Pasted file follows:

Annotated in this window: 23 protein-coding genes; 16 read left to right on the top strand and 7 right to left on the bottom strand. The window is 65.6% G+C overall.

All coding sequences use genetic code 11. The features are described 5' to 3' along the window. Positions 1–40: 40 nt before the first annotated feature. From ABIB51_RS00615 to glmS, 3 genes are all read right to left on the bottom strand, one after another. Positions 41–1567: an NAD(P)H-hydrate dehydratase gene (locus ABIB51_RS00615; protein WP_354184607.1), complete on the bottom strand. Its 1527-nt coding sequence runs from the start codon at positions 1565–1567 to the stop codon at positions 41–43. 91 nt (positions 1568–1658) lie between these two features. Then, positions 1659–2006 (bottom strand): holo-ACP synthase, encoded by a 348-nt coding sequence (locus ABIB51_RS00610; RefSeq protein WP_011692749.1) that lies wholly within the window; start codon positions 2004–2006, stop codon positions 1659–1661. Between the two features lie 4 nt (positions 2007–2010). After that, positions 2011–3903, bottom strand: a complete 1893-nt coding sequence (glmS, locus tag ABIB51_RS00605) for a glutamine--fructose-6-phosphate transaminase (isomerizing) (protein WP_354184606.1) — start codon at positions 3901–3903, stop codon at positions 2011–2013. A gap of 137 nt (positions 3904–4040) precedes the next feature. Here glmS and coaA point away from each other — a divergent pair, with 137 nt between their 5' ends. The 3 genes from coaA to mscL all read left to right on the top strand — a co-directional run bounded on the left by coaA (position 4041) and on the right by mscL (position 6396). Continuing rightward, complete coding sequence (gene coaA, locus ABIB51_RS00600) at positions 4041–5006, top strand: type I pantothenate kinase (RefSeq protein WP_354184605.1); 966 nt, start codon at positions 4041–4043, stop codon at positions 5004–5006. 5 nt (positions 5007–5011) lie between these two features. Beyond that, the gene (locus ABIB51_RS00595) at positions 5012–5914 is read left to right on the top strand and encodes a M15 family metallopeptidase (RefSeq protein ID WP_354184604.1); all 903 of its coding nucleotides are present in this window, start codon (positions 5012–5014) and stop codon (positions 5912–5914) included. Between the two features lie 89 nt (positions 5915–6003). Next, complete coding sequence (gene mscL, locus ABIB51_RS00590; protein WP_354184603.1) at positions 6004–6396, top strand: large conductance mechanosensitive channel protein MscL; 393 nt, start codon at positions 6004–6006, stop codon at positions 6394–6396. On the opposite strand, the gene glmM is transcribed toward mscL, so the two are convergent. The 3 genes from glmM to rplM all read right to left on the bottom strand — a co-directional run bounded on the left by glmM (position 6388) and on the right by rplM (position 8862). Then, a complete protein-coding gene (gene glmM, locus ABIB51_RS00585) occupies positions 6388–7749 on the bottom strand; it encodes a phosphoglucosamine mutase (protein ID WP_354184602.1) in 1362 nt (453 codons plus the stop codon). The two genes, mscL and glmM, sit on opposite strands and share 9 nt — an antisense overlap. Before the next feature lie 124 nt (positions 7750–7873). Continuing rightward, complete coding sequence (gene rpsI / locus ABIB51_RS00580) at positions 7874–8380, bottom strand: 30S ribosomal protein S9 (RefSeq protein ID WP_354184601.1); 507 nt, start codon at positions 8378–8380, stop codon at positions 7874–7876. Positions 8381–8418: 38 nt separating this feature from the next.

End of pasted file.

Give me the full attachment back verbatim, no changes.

Annotated in this window: 23 protein-coding genes; 16 read left to right on the top strand and 7 right to left on the bottom strand. The window is 65.6% G+C overall.

All coding sequences use genetic code 11. The features are described 5' to 3' along the window. Positions 1–40: 40 nt before the first annotated feature. From ABIB51_RS00615 to glmS, 3 genes are all read right to left on the bottom strand, one after another. Positions 41–1567: an NAD(P)H-hydrate dehydratase gene (locus ABIB51_RS00615; protein WP_354184607.1), complete on the bottom strand. Its 1527-nt coding sequence runs from the start codon at positions 1565–1567 to the stop codon at positions 41–43. 91 nt (positions 1568–1658) lie between these two features. Then, positions 1659–2006 (bottom strand): holo-ACP synthase, encoded by a 348-nt coding sequence (locus ABIB51_RS00610; RefSeq protein WP_011692749.1) that lies wholly within the window; start codon positions 2004–2006, stop codon positions 1659–1661. Between the two features lie 4 nt (positions 2007–2010). After that, positions 2011–3903, bottom strand: a complete 1893-nt coding sequence (glmS, locus tag ABIB51_RS00605) for a glutamine--fructose-6-phosphate transaminase (isomerizing) (protein WP_354184606.1) — start codon at positions 3901–3903, stop codon at positions 2011–2013. A gap of 137 nt (positions 3904–4040) precedes the next feature. Here glmS and coaA point away from each other — a divergent pair, with 137 nt between their 5' ends. The 3 genes from coaA to mscL all read left to right on the top strand — a co-directional run bounded on the left by coaA (position 4041) and on the right by mscL (position 6396). Continuing rightward, complete coding sequence (gene coaA, locus ABIB51_RS00600) at positions 4041–5006, top strand: type I pantothenate kinase (RefSeq protein WP_354184605.1); 966 nt, start codon at positions 4041–4043, stop codon at positions 5004–5006. 5 nt (positions 5007–5011) lie between these two features. Beyond that, the gene (locus ABIB51_RS00595) at positions 5012–5914 is read left to right on the top strand and encodes a M15 family metallopeptidase (RefSeq protein ID WP_354184604.1); all 903 of its coding nucleotides are present in this window, start codon (positions 5012–5014) and stop codon (positions 5912–5914) included. Between the two features lie 89 nt (positions 5915–6003). Next, complete coding sequence (gene mscL, locus ABIB51_RS00590; protein WP_354184603.1) at positions 6004–6396, top strand: large conductance mechanosensitive channel protein MscL; 393 nt, start codon at positions 6004–6006, stop codon at positions 6394–6396. On the opposite strand, the gene glmM is transcribed toward mscL, so the two are convergent. The 3 genes from glmM to rplM all read right to left on the bottom strand — a co-directional run bounded on the left by glmM (position 6388) and on the right by rplM (position 8862). Then, a complete protein-coding gene (gene glmM, locus ABIB51_RS00585) occupies positions 6388–7749 on the bottom strand; it encodes a phosphoglucosamine mutase (protein ID WP_354184602.1) in 1362 nt (453 codons plus the stop codon). The two genes, mscL and glmM, sit on opposite strands and share 9 nt — an antisense overlap. Before the next feature lie 124 nt (positions 7750–7873). Continuing rightward, complete coding sequence (gene rpsI / locus ABIB51_RS00580) at positions 7874–8380, bottom strand: 30S ribosomal protein S9 (RefSeq protein ID WP_354184601.1); 507 nt, start codon at positions 8378–8380, stop codon at positions 7874–7876. Positions 8381–8418: 38 nt separating this feature from the next.